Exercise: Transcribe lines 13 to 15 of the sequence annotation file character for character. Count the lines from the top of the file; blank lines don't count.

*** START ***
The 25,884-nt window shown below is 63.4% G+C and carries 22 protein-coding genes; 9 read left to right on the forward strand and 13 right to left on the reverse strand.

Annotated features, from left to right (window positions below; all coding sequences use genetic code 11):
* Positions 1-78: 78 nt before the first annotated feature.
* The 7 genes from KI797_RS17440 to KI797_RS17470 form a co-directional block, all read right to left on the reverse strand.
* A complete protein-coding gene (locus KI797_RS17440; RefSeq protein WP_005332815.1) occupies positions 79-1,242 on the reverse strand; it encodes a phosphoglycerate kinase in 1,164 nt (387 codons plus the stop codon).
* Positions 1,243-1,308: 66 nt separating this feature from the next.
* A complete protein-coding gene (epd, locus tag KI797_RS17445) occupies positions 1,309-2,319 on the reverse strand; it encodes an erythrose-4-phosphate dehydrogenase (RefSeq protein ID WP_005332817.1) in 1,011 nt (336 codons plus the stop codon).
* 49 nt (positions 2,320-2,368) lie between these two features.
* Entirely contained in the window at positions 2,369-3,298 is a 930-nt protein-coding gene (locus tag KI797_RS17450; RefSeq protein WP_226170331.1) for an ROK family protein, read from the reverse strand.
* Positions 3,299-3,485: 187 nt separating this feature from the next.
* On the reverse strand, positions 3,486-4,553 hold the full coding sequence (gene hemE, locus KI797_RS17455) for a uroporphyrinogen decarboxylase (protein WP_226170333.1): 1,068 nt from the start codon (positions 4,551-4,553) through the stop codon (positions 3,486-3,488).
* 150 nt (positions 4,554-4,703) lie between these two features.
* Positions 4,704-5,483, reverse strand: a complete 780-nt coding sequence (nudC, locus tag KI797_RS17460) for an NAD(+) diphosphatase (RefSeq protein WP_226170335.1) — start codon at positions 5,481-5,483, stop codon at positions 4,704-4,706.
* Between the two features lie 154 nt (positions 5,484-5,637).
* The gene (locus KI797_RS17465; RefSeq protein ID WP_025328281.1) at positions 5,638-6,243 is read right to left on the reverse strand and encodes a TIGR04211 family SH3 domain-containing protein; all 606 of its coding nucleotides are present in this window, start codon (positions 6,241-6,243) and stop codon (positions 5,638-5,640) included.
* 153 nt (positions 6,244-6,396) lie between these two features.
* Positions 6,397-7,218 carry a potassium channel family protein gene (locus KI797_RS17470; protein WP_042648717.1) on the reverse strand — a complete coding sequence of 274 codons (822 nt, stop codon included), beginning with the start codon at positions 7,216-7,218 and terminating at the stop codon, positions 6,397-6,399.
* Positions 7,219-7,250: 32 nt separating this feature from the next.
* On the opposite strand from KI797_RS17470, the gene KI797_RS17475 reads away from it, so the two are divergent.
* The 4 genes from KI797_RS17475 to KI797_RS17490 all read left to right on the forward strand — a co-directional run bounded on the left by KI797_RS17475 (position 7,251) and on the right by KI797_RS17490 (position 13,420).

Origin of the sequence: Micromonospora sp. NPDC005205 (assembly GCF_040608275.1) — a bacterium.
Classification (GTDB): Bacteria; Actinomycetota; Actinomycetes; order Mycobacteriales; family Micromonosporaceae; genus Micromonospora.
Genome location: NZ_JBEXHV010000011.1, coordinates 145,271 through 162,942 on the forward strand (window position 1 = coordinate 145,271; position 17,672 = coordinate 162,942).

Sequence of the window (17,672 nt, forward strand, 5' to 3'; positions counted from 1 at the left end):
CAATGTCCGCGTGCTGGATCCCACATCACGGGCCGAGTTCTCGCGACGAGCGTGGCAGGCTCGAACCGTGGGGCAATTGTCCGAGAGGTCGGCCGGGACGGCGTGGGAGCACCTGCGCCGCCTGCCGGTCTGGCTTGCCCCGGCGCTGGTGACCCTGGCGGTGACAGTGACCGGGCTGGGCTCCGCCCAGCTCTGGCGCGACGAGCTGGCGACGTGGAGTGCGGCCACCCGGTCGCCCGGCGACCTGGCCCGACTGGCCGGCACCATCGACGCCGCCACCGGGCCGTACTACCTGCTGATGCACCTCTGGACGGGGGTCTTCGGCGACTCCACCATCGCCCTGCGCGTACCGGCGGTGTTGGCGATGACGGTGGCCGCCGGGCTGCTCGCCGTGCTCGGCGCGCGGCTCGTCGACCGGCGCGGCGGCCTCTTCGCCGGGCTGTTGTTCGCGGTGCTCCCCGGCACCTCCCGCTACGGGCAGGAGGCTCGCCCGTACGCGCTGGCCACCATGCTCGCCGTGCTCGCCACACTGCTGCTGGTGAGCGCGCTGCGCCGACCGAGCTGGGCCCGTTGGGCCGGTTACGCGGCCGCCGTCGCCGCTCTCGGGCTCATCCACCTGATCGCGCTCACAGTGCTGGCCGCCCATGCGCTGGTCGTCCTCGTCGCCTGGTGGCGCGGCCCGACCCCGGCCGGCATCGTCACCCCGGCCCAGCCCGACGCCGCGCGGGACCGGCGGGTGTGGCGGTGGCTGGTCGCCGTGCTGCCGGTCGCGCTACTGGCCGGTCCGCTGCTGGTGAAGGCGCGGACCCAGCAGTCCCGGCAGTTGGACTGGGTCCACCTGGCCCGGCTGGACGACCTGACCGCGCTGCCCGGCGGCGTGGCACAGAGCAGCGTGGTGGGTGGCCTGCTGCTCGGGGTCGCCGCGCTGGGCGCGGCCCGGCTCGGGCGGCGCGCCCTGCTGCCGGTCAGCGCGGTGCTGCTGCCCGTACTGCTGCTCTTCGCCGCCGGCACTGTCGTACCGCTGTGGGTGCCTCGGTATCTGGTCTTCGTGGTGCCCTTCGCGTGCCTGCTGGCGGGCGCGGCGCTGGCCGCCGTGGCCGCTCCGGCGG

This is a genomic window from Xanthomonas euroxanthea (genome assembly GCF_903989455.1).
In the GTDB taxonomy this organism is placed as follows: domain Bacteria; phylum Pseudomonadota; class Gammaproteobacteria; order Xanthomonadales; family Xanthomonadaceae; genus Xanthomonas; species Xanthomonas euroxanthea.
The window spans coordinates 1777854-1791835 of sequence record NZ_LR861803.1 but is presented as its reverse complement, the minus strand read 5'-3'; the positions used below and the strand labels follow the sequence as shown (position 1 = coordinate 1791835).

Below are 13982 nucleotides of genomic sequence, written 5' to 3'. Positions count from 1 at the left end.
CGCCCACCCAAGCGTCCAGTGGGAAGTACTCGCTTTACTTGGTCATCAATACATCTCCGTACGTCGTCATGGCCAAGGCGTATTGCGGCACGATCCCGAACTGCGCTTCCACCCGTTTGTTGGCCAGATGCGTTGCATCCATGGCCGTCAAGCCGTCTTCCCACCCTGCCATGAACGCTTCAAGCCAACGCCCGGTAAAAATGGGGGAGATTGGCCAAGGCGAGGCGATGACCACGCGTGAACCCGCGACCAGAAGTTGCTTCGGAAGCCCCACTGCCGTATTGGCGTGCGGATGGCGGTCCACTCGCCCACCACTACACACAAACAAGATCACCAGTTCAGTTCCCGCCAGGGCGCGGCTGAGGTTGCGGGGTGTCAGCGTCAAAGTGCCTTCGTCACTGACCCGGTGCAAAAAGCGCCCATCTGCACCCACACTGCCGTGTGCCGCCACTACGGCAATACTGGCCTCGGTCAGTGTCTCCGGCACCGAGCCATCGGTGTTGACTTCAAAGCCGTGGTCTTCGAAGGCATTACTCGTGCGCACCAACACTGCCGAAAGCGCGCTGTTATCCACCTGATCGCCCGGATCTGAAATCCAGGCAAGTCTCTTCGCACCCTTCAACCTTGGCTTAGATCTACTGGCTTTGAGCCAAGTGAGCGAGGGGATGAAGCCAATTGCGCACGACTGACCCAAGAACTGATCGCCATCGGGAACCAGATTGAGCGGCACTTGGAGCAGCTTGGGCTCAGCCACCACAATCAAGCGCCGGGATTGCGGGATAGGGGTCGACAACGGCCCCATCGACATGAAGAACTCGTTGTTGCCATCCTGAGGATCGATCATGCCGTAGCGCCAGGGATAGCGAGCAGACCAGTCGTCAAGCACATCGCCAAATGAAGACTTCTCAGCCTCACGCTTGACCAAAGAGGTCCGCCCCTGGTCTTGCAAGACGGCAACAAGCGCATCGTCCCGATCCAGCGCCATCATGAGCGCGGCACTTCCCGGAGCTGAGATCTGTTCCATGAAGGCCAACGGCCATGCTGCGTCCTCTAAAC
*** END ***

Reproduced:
* Positions 4,704-5,483, reverse strand: a complete 780-nt coding sequence (nudC, locus tag KI797_RS17460) for an NAD(+) diphosphatase (RefSeq protein WP_226170335.1) — start codon at positions 5,481-5,483, stop codon at positions 4,704-4,706.
* Between the two features lie 154 nt (positions 5,484-5,637).
* The gene (locus KI797_RS17465; RefSeq protein ID WP_025328281.1) at positions 5,638-6,243 is read right to left on the reverse strand and encodes a TIGR04211 family SH3 domain-containing protein; all 606 of its coding nucleotides are present in this window, start codon (positions 6,241-6,243) and stop codon (positions 5,638-5,640) included.